Halloween to Spook St. Petersburg
Published: October 30, 2013 (Issue # 1784)
St. Petersburg native Sergei Sokholov, 43, sits at a brightly-lit table surveying the costume shop he owns. The shop, Naduvnoi Apelsin (Puff Orange), has been in business since 2000. It sells everything one would expect of a Halloween store: Multicolored wigs, makeup, hairspray in unnatural colors and costumes ranging from threatening pirate to fluffy ballerina. But it was only six years ago Ч seven years after he opened his costume shop Ч that Sokholov heard about Halloween.
УAt first, the duty of this store was to provide products for theaters, festivals and Carnival. But it has turned out that Halloween, which many people did not understand then, has become the headliner of the carnival industry,Ф Sokholov told The St. Petersburg Times.
Like Sokholov, Alyona Manokhina, 29, has lived in St. Petersburg her whole life. Manokhina, who now manages a charity called Vega, began celebrating in her mid-teens.
УI think I first heard about it 15 years ago. I learned about it from English teachers at school,Ф she said.
УAnd because we have Internet, we are now closer to Europe and other countries. We are closer and more free to do what we want,Ф Manokhina said, explaining that the traditionally Western holiday came into fashion as part of a rising interest in Western culture among Russian youth after the fall of the Soviet Union.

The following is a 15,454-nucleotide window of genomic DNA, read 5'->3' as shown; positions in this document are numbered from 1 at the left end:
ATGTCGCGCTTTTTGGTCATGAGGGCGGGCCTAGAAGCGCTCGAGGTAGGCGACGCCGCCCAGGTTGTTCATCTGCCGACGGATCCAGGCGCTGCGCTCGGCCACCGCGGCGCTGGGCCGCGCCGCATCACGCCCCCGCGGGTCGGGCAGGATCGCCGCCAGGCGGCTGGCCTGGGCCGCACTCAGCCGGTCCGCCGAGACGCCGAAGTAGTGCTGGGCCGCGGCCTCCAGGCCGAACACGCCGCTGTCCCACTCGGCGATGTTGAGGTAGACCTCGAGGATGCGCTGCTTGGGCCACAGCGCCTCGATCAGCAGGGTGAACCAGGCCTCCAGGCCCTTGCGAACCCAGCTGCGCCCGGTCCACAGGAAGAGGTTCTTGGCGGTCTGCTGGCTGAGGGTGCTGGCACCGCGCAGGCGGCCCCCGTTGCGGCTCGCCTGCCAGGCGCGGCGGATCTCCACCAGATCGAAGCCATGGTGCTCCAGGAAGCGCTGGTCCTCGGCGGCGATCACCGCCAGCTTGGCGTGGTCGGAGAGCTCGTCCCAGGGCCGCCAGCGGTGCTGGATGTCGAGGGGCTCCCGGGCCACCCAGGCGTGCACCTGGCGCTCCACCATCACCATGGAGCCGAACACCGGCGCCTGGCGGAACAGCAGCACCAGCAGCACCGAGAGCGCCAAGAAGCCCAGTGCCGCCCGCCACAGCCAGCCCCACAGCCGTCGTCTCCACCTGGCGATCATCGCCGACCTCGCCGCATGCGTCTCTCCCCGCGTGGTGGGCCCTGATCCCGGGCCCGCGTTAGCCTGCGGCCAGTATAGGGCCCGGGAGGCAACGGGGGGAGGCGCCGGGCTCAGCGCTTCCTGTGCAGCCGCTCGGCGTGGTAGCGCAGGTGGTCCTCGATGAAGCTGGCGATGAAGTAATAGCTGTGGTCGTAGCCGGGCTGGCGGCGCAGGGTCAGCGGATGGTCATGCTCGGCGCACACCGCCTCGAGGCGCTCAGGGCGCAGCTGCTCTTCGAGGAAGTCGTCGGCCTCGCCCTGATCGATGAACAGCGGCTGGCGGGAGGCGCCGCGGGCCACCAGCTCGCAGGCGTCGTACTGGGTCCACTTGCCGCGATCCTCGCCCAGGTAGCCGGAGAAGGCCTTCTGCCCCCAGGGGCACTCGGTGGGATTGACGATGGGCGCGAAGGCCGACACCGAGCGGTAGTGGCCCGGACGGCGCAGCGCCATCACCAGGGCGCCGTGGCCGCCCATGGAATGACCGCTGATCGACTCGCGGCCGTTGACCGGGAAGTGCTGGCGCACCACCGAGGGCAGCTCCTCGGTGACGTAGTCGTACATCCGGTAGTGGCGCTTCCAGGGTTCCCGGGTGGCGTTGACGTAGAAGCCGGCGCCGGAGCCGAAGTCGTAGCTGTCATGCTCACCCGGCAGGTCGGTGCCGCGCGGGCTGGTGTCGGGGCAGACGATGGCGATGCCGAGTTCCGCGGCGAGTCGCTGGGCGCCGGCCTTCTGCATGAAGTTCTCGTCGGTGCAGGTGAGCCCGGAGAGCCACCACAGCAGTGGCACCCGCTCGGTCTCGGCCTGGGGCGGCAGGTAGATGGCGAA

УBecause of the Iron Curtain and the Soviet Union, we didnТt know about the lives of other people,Ф she said.
Sokholov, on the other hand, says he did not expect Russians to embrace Halloween so quickly, precisely because he considered it a Western holiday with Western roots. УTo me it was a little surprising. ItТs a European holiday, itТs an American holiday and it has no relation to Russia,Ф he said.
Kseniya Kokorina, 20, a student at Smolny College, agrees with Manokhina. However, she says that HalloweenТs Western background gives it more appeal. Kokorina, who grew up in Veliky Ustyug, never celebrated Halloween when she was a child.
УI heard of Halloween a long time ago. When I was a child, I saw American movies and I knew Halloween existed. But I didnТt celebrate it,Ф she explained.
Kokorina started celebrating Halloween when she was 14 and has continued to celebrate every year since. She has noticed that the holiday is popular mostly among younger generations, while older generations of Russians donТt seem to understand its appeal.
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